Wednesday, August 08, 2007

Gigs are Good

You will never hear a musician complain about having too many gigs, especially in New Orleans. On Sunday, the NYT noticed that the gigs are not as plentiful in NOLA these days. No kidding.

There have been some private foundations and corporate angels that have come forward to help, including Tipitina’s club and foundation, which serves as an important support center for NOLA musicians. According to the NYT:

“The Tipitina’s Foundation, the club’s charitable arm, has distributed about $1.5 million in aid; in all, Tipitina’s and other nonprofit groups have marshaled tens of million of dollars in relief from around the world to help bolster the music business here.”

The Jazz Foundation’s Wendy Oxenhorn frequently makes the point that jazz musicians are reluctant to take handouts, preferring honest gigs. The Times reports on JFA and other groups efforts to provide gigs:

“The New Orleans Musicians Clinic paid musicians to play at the airport and offered $100 guarantees to musicians who cold find gigs for themselves elsewhere. The Jazz Foundation of America also subsidized performances.”

Dubbed St. Agnes by the Foundation, Agnes Varis of AgVar Chemicals has underwritten JFA’s Jazz in the Schools program, putting musicians to work and exposing kids to jazz. Longtime JFA supporter e-trade came through with a $100,000 emergency housing fund. It is an inspiring example of private organizations coming together to help people in need. It is a point that Terence Blanchard reaches in this month’s Jazz Times (featuring a deathly looking Clint Eastwood on the cover), telling Bill Milkowski:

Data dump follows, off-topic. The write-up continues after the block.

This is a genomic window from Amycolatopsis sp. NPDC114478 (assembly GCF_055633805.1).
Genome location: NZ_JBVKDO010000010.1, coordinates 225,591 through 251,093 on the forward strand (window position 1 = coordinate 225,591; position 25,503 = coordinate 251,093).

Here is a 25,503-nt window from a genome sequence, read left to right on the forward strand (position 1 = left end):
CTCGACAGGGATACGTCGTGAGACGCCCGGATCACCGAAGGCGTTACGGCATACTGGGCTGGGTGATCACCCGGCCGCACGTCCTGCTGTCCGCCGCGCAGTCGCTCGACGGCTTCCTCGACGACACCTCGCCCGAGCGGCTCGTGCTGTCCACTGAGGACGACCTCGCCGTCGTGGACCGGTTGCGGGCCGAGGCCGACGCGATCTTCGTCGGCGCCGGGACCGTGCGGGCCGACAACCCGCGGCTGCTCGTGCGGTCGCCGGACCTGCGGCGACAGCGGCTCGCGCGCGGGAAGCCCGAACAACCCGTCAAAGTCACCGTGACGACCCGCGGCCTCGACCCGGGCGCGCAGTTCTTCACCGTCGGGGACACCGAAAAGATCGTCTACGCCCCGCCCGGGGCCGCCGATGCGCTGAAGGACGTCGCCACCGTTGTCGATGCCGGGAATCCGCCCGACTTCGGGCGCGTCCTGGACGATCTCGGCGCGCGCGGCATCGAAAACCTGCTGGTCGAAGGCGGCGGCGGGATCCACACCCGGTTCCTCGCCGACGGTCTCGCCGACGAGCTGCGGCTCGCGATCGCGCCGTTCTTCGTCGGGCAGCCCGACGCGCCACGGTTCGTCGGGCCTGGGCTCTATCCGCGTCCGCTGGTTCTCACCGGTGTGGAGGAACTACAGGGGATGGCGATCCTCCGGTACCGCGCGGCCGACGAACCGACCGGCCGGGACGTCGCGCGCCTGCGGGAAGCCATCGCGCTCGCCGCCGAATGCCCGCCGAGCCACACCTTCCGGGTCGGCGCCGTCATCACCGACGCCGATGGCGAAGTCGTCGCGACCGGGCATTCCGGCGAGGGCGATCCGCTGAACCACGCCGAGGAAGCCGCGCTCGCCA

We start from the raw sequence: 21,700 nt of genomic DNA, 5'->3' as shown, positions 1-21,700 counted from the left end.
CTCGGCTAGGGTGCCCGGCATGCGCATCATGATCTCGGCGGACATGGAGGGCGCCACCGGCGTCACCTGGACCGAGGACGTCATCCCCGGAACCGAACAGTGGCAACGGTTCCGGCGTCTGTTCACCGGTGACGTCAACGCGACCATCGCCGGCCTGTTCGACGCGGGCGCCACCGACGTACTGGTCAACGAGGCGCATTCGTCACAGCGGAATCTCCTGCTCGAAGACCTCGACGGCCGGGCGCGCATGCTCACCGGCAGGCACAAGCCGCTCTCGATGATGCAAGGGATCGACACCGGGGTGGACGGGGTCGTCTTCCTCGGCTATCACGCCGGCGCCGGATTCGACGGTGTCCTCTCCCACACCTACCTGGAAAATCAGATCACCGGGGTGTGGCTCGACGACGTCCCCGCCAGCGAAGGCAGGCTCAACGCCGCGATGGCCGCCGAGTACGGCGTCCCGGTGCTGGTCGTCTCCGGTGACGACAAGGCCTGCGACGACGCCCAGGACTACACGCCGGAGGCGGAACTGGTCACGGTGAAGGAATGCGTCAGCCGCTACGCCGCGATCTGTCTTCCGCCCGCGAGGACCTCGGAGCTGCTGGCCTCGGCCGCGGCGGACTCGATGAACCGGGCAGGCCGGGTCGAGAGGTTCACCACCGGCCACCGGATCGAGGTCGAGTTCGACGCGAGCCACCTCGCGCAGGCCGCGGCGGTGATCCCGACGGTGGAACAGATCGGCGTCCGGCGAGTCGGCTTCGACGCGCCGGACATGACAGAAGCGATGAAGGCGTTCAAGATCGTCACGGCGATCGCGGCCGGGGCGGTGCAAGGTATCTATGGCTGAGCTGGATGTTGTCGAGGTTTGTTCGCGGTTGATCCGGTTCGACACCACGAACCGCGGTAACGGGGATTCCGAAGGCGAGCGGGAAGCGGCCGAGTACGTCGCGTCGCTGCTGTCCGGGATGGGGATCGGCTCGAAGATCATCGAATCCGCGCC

“For example, a lot of people in New Orleans now are realizing that they can’t go to the government for help. So you have church groups, along with business folks, people who probably would’ve never worked together at all, coming together to try to make things better in the city.”

Unfortunately, this seems to be true at all levels of government. At a time when NOLA desperately need an adrenaline shot of economic development many in the city council have been more concerned with enforcing zoning ordinances than spurring economic growth and supplying basic services. Ultimately it will be groups like the Jazz Foundation, Tipitina’s Foundation, the New Orleans Musicians Clinic, the Stephen Spring Foundation, and other private organizations working with leaders in the private sector that will do the heavy lifting of rebuilding of New Orleans (click the links to support their efforts). After all, has anyone in any level of government inspired confidence with their response to Katrina. OK, maybe one.